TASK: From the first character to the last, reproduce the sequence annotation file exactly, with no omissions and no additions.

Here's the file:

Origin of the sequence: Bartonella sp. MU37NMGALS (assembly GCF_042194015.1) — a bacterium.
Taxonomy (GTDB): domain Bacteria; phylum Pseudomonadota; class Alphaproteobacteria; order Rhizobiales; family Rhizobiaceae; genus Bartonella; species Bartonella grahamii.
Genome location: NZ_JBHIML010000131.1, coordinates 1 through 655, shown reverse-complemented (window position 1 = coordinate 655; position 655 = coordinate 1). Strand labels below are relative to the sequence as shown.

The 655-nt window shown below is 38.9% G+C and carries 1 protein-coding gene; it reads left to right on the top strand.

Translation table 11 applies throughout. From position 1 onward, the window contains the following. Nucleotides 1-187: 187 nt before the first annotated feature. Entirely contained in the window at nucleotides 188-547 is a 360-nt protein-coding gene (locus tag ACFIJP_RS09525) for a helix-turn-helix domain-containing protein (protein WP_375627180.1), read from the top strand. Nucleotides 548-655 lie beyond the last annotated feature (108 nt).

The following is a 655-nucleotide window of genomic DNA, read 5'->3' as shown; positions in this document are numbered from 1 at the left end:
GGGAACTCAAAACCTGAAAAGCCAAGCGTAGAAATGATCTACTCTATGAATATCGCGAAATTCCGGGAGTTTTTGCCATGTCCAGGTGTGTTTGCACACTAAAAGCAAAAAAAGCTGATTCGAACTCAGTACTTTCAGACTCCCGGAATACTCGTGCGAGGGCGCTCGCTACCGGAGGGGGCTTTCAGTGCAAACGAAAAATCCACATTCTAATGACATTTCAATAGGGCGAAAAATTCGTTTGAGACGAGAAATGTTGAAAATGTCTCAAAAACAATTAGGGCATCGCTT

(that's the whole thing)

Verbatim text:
Origin of the sequence: Bartonella sp. MU37NMGALS (assembly GCF_042194015.1) — a bacterium.
Taxonomy (GTDB): domain Bacteria; phylum Pseudomonadota; class Alphaproteobacteria; order Rhizobiales; family Rhizobiaceae; genus Bartonella; species Bartonella grahamii.
Genome location: NZ_JBHIML010000131.1, coordinates 1 through 655, shown reverse-complemented (window position 1 = coordinate 655; position 655 = coordinate 1). Strand labels below are relative to the sequence as shown.

The 655-nt window shown below is 38.9% G+C and carries 1 protein-coding gene; it reads left to right on the top strand.

Translation table 11 applies throughout. From position 1 onward, the window contains the following. Nucleotides 1-187: 187 nt before the first annotated feature. Entirely contained in the window at nucleotides 188-547 is a 360-nt protein-coding gene (locus tag ACFIJP_RS09525) for a helix-turn-helix domain-containing protein (protein WP_375627180.1), read from the top strand. Nucleotides 548-655 lie beyond the last annotated feature (108 nt).

The following is a 655-nucleotide window of genomic DNA, read 5'->3' as shown; positions in this document are numbered from 1 at the left end:
GGGAACTCAAAACCTGAAAAGCCAAGCGTAGAAATGATCTACTCTATGAATATCGCGAAATTCCGGGAGTTTTTGCCATGTCCAGGTGTGTTTGCACACTAAAAGCAAAAAAAGCTGATTCGAACTCAGTACTTTCAGACTCCCGGAATACTCGTGCGAGGGCGCTCGCTACCGGAGGGGGCTTTCAGTGCAAACGAAAAATCCACATTCTAATGACATTTCAATAGGGCGAAAAATTCGTTTGAGACGAGAAATGTTGAAAATGTCTCAAAAACAATTAGGGCATCGCTT